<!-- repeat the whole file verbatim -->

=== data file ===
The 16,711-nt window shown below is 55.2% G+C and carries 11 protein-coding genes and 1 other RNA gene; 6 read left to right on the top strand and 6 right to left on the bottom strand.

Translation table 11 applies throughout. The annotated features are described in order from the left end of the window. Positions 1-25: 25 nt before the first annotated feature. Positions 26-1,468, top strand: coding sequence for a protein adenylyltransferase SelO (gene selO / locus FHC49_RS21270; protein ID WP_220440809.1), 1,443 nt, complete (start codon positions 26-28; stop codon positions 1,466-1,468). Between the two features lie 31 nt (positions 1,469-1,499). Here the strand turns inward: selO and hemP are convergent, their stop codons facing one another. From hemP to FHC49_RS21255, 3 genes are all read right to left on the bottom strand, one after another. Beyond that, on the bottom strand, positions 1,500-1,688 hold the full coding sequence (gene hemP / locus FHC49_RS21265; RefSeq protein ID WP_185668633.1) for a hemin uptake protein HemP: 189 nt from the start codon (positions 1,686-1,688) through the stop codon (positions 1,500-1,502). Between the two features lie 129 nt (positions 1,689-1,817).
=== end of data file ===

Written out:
The 16,711-nt window shown below is 55.2% G+C and carries 11 protein-coding genes and 1 other RNA gene; 6 read left to right on the top strand and 6 right to left on the bottom strand.

Translation table 11 applies throughout. The annotated features are described in order from the left end of the window. Positions 1-25: 25 nt before the first annotated feature. Positions 26-1,468, top strand: coding sequence for a protein adenylyltransferase SelO (gene selO / locus FHC49_RS21270; protein ID WP_220440809.1), 1,443 nt, complete (start codon positions 26-28; stop codon positions 1,466-1,468). Between the two features lie 31 nt (positions 1,469-1,499). Here the strand turns inward: selO and hemP are convergent, their stop codons facing one another. From hemP to FHC49_RS21255, 3 genes are all read right to left on the bottom strand, one after another. Beyond that, on the bottom strand, positions 1,500-1,688 hold the full coding sequence (gene hemP / locus FHC49_RS21265; RefSeq protein ID WP_185668633.1) for a hemin uptake protein HemP: 189 nt from the start codon (positions 1,686-1,688) through the stop codon (positions 1,500-1,502). Between the two features lie 129 nt (positions 1,689-1,817).